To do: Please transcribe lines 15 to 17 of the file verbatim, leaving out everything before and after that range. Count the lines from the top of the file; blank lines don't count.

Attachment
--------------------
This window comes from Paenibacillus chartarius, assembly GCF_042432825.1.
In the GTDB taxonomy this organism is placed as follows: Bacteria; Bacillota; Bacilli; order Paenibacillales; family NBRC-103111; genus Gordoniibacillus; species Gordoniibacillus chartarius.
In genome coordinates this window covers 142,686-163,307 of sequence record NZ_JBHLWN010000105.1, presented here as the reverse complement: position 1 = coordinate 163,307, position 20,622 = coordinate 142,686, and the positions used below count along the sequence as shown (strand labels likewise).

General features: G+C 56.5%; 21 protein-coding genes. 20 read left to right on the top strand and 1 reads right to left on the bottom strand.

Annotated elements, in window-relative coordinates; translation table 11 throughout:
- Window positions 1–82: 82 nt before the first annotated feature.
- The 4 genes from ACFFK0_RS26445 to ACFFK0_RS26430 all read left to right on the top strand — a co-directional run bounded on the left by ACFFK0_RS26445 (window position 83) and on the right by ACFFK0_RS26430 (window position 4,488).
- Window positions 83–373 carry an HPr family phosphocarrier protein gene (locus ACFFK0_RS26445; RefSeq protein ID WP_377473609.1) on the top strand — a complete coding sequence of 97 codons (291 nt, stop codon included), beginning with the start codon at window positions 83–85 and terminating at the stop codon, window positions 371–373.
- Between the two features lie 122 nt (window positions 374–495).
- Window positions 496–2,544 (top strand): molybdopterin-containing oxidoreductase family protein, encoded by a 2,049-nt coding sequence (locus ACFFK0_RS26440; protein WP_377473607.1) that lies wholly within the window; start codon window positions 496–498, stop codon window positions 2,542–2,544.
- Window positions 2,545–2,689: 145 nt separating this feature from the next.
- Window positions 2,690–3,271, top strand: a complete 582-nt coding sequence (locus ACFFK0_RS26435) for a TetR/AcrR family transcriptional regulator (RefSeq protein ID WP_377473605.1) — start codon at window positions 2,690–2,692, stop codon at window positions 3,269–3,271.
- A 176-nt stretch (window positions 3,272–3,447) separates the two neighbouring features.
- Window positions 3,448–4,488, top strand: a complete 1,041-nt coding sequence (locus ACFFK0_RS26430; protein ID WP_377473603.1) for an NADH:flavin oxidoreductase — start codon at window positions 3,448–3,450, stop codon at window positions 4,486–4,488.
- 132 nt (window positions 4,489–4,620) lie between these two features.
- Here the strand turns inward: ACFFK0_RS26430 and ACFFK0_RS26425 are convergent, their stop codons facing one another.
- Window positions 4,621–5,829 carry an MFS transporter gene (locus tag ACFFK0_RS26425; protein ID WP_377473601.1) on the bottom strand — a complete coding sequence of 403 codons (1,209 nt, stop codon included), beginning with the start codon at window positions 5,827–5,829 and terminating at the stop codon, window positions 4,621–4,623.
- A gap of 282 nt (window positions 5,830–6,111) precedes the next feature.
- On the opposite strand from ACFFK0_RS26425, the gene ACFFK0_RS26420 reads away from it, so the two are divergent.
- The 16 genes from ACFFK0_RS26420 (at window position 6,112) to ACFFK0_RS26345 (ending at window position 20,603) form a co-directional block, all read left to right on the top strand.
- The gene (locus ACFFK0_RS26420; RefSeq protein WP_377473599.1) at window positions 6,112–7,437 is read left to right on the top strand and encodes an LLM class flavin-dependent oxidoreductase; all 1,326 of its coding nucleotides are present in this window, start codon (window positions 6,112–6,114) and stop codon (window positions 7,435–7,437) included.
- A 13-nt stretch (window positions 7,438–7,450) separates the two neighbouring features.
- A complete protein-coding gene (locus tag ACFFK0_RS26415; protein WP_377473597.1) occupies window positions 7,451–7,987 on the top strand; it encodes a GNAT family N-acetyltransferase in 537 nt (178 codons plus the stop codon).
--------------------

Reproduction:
- 132 nt (window positions 4,489–4,620) lie between these two features.
- Here the strand turns inward: ACFFK0_RS26430 and ACFFK0_RS26425 are convergent, their stop codons facing one another.
- Window positions 4,621–5,829 carry an MFS transporter gene (locus tag ACFFK0_RS26425; protein ID WP_377473601.1) on the bottom strand — a complete coding sequence of 403 codons (1,209 nt, stop codon included), beginning with the start codon at window positions 5,827–5,829 and terminating at the stop codon, window positions 4,621–4,623.